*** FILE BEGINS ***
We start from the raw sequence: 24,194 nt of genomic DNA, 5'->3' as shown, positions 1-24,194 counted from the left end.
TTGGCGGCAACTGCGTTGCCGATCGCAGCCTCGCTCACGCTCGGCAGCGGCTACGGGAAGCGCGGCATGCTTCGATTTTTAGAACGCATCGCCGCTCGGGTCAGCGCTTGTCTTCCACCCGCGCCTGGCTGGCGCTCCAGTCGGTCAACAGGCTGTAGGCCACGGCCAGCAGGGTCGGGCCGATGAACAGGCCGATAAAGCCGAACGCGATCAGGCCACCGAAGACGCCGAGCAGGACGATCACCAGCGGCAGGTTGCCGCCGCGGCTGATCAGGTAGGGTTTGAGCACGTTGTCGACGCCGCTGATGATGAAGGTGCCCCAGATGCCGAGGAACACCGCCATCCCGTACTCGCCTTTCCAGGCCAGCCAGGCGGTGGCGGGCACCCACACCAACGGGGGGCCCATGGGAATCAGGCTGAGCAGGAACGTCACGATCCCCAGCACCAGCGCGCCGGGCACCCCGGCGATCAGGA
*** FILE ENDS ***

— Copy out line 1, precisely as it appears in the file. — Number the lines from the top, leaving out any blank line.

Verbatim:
We start from the raw sequence: 24,194 nt of genomic DNA, 5'->3' as shown, positions 1-24,194 counted from the left end.